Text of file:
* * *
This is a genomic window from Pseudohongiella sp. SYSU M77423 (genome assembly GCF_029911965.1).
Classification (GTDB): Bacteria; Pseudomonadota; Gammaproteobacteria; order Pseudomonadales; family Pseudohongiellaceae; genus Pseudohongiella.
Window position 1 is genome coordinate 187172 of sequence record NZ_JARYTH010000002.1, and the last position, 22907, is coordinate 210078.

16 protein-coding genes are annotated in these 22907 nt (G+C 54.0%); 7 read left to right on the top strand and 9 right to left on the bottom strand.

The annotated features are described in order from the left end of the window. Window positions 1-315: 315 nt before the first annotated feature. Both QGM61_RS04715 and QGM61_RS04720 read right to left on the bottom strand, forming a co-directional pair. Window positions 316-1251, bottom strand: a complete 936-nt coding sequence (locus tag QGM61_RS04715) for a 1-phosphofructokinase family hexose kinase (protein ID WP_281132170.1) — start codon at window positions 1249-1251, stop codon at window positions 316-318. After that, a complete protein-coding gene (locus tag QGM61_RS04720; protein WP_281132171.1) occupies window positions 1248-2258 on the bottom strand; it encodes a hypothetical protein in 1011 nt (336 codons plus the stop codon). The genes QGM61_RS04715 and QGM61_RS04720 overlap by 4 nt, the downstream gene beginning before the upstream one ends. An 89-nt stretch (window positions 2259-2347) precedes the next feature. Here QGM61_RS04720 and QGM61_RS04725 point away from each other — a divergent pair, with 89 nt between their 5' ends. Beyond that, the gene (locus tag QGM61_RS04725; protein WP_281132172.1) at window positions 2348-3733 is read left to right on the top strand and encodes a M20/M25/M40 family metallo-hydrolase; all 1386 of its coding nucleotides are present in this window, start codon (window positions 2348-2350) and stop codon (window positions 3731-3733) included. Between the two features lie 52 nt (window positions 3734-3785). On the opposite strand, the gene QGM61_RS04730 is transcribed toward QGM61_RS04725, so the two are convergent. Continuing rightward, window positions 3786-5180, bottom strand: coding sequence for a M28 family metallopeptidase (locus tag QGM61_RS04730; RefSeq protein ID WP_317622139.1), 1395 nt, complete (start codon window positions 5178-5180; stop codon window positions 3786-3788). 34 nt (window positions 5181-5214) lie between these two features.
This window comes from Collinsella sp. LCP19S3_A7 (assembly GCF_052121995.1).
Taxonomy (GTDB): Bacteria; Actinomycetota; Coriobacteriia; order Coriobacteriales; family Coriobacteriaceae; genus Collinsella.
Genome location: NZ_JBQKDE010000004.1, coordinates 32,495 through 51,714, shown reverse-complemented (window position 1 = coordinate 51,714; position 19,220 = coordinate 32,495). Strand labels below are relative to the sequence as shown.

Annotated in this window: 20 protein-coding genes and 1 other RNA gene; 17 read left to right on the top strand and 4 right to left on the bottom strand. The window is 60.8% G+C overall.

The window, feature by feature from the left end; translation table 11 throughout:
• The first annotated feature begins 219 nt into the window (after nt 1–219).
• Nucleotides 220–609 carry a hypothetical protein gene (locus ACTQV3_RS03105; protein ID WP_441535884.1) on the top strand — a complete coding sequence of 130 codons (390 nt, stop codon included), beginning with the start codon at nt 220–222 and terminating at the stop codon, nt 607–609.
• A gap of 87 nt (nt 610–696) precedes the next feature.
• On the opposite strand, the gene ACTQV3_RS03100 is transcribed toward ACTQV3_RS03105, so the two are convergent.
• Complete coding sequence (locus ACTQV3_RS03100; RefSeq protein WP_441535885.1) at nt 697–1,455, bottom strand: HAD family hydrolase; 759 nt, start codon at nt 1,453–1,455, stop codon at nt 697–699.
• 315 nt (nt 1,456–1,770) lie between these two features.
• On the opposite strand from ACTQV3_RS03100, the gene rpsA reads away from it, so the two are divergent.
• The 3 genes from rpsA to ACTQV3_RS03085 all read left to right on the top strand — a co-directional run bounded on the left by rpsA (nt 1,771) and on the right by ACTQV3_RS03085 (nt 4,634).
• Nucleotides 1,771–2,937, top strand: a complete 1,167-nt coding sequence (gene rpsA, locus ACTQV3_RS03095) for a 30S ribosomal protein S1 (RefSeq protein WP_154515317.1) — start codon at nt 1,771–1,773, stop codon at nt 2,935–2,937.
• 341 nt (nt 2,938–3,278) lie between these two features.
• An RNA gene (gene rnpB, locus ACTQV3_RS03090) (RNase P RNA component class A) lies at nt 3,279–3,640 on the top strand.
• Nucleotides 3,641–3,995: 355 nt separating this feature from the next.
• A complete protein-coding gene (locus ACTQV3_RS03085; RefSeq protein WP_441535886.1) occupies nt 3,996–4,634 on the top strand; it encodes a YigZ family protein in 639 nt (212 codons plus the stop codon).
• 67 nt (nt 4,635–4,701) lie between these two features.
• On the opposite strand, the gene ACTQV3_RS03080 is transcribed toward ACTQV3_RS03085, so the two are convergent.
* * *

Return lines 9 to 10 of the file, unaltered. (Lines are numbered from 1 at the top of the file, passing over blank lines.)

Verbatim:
Annotated in this window: 20 protein-coding genes and 1 other RNA gene; 17 read left to right on the top strand and 4 right to left on the bottom strand. The window is 60.8% G+C overall.

The window, feature by feature from the left end; translation table 11 throughout: